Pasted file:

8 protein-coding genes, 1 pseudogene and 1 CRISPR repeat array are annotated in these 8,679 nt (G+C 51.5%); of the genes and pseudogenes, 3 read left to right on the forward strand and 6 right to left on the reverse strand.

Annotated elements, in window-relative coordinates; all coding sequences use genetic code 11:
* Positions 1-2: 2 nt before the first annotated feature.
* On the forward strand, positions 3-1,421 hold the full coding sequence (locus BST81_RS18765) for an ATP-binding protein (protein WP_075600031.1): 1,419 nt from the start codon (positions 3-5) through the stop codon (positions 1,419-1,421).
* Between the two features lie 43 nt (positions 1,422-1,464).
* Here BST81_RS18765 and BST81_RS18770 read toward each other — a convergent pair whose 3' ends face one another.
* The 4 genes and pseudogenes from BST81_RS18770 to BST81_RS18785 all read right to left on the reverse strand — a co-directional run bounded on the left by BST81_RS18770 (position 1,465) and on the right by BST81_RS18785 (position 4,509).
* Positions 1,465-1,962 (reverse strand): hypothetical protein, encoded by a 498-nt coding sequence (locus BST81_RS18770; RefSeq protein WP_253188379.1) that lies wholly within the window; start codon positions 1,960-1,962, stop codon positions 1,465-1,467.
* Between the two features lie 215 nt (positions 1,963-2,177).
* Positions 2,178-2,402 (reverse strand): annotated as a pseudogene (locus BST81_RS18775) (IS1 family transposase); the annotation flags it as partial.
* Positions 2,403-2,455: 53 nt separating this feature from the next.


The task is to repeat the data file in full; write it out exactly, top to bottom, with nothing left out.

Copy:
8 protein-coding genes, 1 pseudogene and 1 CRISPR repeat array are annotated in these 8,679 nt (G+C 51.5%); of the genes and pseudogenes, 3 read left to right on the forward strand and 6 right to left on the reverse strand.

Annotated elements, in window-relative coordinates; all coding sequences use genetic code 11:
* Positions 1-2: 2 nt before the first annotated feature.
* On the forward strand, positions 3-1,421 hold the full coding sequence (locus BST81_RS18765) for an ATP-binding protein (protein WP_075600031.1): 1,419 nt from the start codon (positions 3-5) through the stop codon (positions 1,419-1,421).
* Between the two features lie 43 nt (positions 1,422-1,464).
* Here BST81_RS18765 and BST81_RS18770 read toward each other — a convergent pair whose 3' ends face one another.
* The 4 genes and pseudogenes from BST81_RS18770 to BST81_RS18785 all read right to left on the reverse strand — a co-directional run bounded on the left by BST81_RS18770 (position 1,465) and on the right by BST81_RS18785 (position 4,509).
* Positions 1,465-1,962 (reverse strand): hypothetical protein, encoded by a 498-nt coding sequence (locus BST81_RS18770; RefSeq protein WP_253188379.1) that lies wholly within the window; start codon positions 1,960-1,962, stop codon positions 1,465-1,467.
* Between the two features lie 215 nt (positions 1,963-2,177).
* Positions 2,178-2,402 (reverse strand): annotated as a pseudogene (locus BST81_RS18775) (IS1 family transposase); the annotation flags it as partial.
* Positions 2,403-2,455: 53 nt separating this feature from the next.